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For the first time, Professor Guhan Subramanian is teaching Advanced Negotiation: Deal Design and Implementation. “Many of the most interesting transactions never end in a legal opinion,” he said. “So in a class like this we look at the deal from the perspective of the corporate deal maker in the trenches, rather than from the perspective of a judge writing a legal opinion after the fact.”

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Where students apply negotiation theory and critique real-world deals

Marc Graboff is a veteran of multimillion-dollar Hollywood contract negotiations, in which impressive people regularly line up on all sides of the bargaining table. But when Graboff, the executive vice president of NBC Universal Television Group, came to speak to a class of 54 Harvard law students about corporate deal making, he was the one who was impressed.

Graboff flew from California to Cambridge to explain the ins and outs of inking an agreement bywhich NBC would pay just over $5 million per episode for the hit TV sitcom “Frasier”–even though Paramount, the owner of the show, had initially demanded more than $8 million. After instructing the class on overcoming one obstacle after another, and responding to the students’ questions and observations, he came away thinking, “I learned as much from that group as they did from me.”

Graboff, who has been practicing entertainment law for more than two decades, had a further thought: “I wish I could have taken a class like that when I was in law school.”

Graboff was one of 15 guests in Guhan Subramanian’s new course, Advanced Negotiation: Deal Design and Implementation. Subramanian ’98, the Joseph Flom Professor of Law and Business, taught the class for the first time this past spring. It mixes rigorous analysis of corporate law with case study examination of recent business deals. To bring the deals to life for students, Subramanian brought in an array of high-powered deal makers, CEOs, senior partners and chairmen. But these boardroom veterans were not just there to lecture. Side by side with the students, they dissected the deals, examined tactical mistakes and players’ personalities, and even accepted some constructive criticism along the way.

If the approach sounds a bit like a class taught across the Charles River at Harvard Business School, that is no coincidence. In addition to his J.D., Subramanian holds an M.B.A. from HBS. After a stint as a consultant with McKinsey & Co., he taught at the business school for three years before joining the law school faculty in 2002. “Many of the most interesting transactions never end in a legal opinion,” he said. “So in a class like this we look at the deal from the perspective of the corporate deal maker in the trenches, rather than from the perspective of a judge writing a legal opinion after the fact.” His class combines an academic, legal approach with a business school-like examination of tactics. Subramanian stated: “I like to ask: ‘How can we use an academic lens to shed light on what transactional lawyers and other deal makers actually do, and should do, in practice?'”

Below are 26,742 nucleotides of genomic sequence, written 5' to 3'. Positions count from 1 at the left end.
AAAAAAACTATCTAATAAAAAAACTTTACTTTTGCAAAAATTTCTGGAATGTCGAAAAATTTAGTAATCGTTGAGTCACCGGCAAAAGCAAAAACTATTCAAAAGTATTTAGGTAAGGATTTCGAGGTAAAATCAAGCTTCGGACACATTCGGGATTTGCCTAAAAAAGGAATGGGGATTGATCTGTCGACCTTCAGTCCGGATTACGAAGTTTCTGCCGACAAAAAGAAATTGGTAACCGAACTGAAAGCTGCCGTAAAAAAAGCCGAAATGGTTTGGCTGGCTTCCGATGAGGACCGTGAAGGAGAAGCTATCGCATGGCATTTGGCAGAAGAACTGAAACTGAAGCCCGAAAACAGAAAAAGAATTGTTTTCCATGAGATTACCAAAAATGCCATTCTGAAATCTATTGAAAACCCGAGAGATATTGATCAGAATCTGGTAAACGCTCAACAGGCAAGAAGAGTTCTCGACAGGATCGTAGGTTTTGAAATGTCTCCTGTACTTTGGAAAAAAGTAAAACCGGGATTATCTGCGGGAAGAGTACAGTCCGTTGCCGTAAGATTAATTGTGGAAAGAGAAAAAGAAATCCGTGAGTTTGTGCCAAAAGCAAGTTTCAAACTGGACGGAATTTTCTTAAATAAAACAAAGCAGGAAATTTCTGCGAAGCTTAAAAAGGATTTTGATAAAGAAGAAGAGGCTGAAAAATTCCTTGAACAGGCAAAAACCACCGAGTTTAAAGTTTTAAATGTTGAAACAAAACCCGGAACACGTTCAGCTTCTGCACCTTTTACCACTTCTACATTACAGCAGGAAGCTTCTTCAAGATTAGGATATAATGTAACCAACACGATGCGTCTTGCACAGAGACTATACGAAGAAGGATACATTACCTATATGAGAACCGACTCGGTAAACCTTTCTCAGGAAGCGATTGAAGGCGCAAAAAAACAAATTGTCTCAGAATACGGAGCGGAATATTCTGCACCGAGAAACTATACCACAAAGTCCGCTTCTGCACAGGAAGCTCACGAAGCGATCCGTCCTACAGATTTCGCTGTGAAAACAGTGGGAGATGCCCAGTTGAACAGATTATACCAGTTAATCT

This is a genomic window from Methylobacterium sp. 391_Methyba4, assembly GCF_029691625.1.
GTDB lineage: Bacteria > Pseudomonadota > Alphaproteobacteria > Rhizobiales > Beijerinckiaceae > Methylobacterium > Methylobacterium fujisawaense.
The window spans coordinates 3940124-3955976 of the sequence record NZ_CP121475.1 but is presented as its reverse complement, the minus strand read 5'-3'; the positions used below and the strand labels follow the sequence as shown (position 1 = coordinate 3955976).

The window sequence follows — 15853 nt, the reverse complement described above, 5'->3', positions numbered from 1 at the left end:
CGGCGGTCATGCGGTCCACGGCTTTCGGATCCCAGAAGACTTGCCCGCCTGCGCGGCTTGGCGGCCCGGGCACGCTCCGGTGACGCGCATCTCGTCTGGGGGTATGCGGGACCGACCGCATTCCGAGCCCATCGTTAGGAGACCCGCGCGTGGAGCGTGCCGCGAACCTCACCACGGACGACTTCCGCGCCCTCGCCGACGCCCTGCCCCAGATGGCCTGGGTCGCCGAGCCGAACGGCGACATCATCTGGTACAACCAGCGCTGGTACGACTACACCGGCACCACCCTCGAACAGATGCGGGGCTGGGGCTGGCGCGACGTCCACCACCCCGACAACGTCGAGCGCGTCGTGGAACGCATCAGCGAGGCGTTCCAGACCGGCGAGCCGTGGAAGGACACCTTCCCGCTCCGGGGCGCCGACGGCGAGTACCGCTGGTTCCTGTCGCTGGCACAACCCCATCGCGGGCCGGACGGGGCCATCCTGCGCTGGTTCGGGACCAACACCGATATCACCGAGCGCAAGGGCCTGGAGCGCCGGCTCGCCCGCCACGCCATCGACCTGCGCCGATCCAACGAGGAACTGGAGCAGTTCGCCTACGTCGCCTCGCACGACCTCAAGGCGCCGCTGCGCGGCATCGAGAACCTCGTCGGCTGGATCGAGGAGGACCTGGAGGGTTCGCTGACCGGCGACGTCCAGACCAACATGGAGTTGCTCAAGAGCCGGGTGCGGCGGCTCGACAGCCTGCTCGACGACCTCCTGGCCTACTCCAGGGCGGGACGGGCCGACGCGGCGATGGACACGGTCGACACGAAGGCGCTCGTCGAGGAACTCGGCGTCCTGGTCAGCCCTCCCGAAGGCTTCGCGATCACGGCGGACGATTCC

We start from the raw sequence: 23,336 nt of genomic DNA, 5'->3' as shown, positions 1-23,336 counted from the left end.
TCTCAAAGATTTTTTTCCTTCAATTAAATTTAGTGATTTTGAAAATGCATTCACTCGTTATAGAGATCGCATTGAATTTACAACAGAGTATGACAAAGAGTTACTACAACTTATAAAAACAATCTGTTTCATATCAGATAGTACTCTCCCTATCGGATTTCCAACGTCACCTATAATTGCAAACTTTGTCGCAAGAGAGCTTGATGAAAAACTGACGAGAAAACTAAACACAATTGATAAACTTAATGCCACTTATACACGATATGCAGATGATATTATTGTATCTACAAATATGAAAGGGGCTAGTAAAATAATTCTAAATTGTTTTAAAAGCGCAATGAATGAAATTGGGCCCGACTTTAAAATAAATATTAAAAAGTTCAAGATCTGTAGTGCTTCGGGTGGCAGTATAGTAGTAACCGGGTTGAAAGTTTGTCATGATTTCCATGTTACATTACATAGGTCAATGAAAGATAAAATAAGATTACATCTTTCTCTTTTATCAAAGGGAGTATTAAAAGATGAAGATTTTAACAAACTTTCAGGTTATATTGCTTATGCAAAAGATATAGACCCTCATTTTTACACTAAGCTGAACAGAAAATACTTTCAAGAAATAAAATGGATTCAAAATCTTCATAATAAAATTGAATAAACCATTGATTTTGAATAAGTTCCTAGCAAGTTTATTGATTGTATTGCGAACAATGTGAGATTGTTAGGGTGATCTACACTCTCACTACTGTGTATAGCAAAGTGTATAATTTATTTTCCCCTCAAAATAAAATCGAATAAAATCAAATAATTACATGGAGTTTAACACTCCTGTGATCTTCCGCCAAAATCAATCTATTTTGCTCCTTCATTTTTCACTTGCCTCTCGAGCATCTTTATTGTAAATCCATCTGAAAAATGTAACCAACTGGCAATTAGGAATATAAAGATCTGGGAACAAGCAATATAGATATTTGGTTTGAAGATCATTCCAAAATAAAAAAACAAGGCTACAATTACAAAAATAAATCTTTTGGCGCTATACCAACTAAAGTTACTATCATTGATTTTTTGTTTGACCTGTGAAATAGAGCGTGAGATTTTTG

Subramanian poses that question to his classes as well as in his own research, which involves empirical analysis of deal making and corporate law and corporate governance issues. He has collected data and written articles on topics such as “freeze-out” transactions (buyouts by controlling shareholders), hostile takeover bids and “lockup” arrangements in negotiated acquisitions. Combining theory and practice, he is writing a book demonstrating how an academic perspective can yield insights for real-world deal making. His co-author, Professor Richard Zeckhauser, an economist, teaches at Harvard’s John F. Kennedy School of Government.


Credit: Alex Nebaum

“In the class we try to dissect deals to find the critical issues,” Subramanian said. “It’s the core teaching method at the business school, to look at 15 different situations and see the patterns and principles that arise. Then when you see something in the real world, it looks familiar, and you’re better prepared to deal with it.”

As high-minded, serious and academic as Subramanian is, it is clear he thinks corporate transactions are just plain fun. His eyes light up as he discusses the legal, tactical and structural elements involved. And he has designed his course to pass that enthusiasm on to his students. “I wasn’t sure exactly what to expect teaching this course for the first time,” he said. “But the students and practitioners really rose to the occasion, and I think it was a great experience all around.”

Subramanian and his deal-design class traded insights with Richard Hall LL.M. ’88, a Cravath, Swaine & Moore partner, who detailed the negotiations in a Newport News Shipbuilding deal. James Morphy ’79, head of mergers and acquisitions at Sullivan & Cromwell, offered students an insider’s view of Hershey’s failed merger with Wrigley. From Williams & Connolly, lawyer Robert Barnett discussed the publishing deals for the memoirs of Hillary Rodham Clinton and Bill Clinton.